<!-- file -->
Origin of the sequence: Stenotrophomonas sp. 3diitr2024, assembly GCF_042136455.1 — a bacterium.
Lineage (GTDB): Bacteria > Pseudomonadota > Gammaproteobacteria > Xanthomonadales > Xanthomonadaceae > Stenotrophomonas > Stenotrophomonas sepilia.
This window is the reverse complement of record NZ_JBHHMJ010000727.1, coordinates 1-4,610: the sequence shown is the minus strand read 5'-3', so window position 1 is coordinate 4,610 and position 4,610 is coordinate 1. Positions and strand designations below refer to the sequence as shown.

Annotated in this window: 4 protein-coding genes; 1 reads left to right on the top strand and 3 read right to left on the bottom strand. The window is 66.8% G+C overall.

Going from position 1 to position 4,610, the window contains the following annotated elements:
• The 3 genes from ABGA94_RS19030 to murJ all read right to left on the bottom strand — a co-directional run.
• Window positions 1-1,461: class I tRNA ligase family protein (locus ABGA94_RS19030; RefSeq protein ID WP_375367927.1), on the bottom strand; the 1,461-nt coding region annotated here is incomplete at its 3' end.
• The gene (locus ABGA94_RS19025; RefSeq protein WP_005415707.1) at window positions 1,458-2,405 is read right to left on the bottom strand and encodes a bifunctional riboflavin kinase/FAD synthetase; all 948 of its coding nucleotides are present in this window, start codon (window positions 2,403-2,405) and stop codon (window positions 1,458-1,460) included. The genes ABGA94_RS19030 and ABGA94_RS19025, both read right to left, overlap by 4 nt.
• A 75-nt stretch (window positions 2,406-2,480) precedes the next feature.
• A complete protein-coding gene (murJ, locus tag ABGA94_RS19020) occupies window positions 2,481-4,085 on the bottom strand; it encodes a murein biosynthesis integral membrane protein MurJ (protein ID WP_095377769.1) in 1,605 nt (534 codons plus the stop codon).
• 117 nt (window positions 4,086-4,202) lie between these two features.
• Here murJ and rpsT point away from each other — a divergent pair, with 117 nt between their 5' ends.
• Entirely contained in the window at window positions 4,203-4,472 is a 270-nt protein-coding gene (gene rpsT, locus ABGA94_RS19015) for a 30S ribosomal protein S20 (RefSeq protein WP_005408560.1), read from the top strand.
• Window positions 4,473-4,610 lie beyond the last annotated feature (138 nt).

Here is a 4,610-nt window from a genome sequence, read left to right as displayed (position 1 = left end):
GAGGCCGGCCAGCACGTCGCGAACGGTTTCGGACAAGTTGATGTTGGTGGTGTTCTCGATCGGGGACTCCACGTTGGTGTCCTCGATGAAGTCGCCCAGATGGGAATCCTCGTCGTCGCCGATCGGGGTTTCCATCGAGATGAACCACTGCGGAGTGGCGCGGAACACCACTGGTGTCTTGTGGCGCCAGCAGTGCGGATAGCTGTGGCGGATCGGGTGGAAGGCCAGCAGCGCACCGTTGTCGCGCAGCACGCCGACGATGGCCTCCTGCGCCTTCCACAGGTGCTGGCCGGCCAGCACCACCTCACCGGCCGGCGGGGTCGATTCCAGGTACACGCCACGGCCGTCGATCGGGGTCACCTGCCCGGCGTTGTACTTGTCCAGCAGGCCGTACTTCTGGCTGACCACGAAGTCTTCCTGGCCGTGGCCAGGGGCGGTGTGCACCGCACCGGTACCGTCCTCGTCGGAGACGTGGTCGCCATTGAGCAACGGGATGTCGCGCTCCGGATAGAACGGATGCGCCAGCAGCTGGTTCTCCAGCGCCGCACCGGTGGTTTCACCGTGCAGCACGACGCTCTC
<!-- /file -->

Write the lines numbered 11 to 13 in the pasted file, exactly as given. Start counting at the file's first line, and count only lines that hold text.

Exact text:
• 117 nt (window positions 4,086-4,202) lie between these two features.
• Here murJ and rpsT point away from each other — a divergent pair, with 117 nt between their 5' ends.
• Entirely contained in the window at window positions 4,203-4,472 is a 270-nt protein-coding gene (gene rpsT, locus ABGA94_RS19015) for a 30S ribosomal protein S20 (RefSeq protein WP_005408560.1), read from the top strand.